انتخاب بهترین دور در الگوریتم مصنوعی کلونی زنبور عسل
|کد مقاله||سال انتشار||مقاله انگلیسی||ترجمه فارسی||تعداد کلمات|
|7377||2011||14 صفحه PDF||سفارش دهید||9030 کلمه|
Publisher : Elsevier - Science Direct (الزویر - ساینس دایرکت)
Journal : Applied Soft Computing, Volume 11, Issue 2, March 2011, Pages 2888–2901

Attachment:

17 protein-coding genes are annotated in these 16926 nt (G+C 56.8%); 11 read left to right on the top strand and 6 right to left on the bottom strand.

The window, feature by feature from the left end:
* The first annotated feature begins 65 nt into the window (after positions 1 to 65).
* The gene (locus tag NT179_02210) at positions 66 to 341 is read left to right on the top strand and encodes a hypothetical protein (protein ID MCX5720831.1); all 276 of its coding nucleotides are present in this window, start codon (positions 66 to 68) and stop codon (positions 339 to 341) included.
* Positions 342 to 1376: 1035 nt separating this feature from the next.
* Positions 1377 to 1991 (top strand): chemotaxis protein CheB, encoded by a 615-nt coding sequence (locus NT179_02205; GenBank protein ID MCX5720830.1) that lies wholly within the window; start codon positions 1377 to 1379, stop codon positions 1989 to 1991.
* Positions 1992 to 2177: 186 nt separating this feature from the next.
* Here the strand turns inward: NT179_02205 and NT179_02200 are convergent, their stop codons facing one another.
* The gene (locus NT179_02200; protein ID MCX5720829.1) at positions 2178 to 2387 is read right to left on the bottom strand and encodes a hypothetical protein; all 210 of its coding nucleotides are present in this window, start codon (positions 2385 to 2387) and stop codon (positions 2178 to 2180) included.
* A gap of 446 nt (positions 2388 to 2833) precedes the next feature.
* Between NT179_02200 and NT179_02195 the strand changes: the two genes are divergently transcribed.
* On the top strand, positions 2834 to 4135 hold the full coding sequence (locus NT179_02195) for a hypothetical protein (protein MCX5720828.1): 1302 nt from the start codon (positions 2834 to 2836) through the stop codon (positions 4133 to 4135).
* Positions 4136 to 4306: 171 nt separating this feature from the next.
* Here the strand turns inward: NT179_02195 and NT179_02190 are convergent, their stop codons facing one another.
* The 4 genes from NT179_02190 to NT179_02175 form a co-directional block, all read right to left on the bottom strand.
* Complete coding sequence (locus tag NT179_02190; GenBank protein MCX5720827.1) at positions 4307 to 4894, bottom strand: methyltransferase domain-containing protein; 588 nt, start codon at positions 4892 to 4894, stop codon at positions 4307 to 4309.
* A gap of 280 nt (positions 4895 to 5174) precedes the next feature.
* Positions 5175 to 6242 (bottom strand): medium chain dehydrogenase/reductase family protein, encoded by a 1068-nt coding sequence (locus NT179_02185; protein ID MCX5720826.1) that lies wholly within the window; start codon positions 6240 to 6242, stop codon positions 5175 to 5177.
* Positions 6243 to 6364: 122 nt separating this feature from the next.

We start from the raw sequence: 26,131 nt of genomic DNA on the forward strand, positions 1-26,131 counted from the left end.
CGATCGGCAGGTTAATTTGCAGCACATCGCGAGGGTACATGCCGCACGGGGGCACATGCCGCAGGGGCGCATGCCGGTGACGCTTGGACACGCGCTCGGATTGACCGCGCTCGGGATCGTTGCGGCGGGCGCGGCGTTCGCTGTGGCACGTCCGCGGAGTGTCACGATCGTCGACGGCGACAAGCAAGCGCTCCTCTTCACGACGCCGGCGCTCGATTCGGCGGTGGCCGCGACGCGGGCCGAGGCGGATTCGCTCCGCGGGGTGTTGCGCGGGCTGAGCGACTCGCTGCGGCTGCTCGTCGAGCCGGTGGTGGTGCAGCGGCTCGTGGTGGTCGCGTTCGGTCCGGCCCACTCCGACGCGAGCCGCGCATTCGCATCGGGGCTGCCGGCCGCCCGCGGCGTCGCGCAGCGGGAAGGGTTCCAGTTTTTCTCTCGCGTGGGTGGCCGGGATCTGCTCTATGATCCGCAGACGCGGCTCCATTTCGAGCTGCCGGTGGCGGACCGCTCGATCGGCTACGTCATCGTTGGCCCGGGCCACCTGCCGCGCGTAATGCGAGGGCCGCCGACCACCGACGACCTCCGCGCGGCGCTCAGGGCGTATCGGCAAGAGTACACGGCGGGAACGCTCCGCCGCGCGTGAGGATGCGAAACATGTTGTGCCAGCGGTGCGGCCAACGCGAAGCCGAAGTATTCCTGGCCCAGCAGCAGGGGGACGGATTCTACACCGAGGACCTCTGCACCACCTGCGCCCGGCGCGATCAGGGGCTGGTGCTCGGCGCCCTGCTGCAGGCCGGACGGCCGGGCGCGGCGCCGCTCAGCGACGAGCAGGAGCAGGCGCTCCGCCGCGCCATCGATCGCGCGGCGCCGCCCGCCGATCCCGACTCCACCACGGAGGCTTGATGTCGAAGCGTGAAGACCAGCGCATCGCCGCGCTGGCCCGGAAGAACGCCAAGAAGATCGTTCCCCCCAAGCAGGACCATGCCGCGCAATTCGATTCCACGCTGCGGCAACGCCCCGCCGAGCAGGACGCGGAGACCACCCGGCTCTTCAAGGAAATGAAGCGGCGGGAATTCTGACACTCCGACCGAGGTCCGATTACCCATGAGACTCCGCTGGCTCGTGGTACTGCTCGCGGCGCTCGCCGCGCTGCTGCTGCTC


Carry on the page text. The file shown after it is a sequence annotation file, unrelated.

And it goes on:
The Artificial Bee Colony (ABC) algorithm is inspired by the behavior of honey bees. The algorithm is one of the Swarm Intelligence algorithms explored in recent literature. ABC is an optimization technique, which is used in finding the best solution from all feasible solutions. However, ABC can sometimes be slow to converge. In order to improve the algorithm performance, we present a modified method for solution update of the onlooker bees in this paper. In our method, the best feasible solutions found so far are shared globally among the entire population. Thus, the new candidate solutions are more likely to be close to the current best solution. In other words, we bias the solution direction toward the best-so-far position. Moreover, in each iteration, we adjust the radius of the search for new candidates using a larger radius earlier in the search process and then reduce the radius as the process comes closer to converging. Finally, we use a more robust calculation to determine and compare the quality of alternative solutions. We empirically assess the performance of our proposed method on two sets of problems: numerical benchmark functions and image registration applications. The results demonstrate that the proposed method is able to produce higher quality solutions with faster convergence than either the original ABC or the current state-of-the-art ABC-based algorithm.